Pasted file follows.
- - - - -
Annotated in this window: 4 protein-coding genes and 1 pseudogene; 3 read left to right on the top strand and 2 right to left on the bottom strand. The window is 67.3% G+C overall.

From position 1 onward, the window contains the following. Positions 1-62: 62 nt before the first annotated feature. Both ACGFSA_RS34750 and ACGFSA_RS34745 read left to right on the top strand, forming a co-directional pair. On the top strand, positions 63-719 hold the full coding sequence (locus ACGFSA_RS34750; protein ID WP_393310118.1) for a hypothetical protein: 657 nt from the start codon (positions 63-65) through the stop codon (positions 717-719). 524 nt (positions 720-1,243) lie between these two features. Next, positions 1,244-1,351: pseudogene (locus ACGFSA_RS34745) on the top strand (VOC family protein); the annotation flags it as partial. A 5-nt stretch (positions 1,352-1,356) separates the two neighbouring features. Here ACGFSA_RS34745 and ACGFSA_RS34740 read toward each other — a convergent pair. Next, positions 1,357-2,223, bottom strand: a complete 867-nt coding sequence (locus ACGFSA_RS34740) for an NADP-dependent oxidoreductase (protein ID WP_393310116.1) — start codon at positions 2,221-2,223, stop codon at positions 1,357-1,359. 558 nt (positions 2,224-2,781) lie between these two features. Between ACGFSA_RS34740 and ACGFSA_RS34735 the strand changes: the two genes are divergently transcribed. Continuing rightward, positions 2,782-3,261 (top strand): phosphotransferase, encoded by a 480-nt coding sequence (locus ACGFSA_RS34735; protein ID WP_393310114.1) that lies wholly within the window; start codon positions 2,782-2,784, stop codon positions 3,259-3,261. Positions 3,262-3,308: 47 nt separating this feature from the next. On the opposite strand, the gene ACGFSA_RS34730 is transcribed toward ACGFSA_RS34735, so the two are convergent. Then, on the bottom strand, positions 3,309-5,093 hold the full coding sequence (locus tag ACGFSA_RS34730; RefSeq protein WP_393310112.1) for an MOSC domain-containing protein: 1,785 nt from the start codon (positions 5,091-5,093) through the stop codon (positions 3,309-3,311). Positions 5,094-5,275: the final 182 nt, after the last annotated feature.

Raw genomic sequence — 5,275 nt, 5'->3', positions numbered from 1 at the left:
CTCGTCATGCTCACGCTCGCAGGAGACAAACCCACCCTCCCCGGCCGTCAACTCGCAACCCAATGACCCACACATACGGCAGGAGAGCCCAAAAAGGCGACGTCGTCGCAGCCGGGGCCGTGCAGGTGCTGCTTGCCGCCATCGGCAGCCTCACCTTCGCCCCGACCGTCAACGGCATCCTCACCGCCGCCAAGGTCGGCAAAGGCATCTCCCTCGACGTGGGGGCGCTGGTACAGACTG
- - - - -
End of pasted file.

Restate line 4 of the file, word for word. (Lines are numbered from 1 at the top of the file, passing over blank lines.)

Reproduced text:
CTCGTCATGCTCACGCTCGCAGGAGACAAACCCACCCTCCCCGGCCGTCAACTCGCAACCCAATGACCCACACATACGGCAGGAGAGCCCAAAAAGGCGACGTCGTCGCAGCCGGGGCCGTGCAGGTGCTGCTTGCCGCCATCGGCAGCCTCACCTTCGCCCCGACCGTCAACGGCATCCTCACCGCCGCCAAGGTCGGCAAAGGCATCTCCCTCGACGTGGGGGCGCTGGTACAGACTG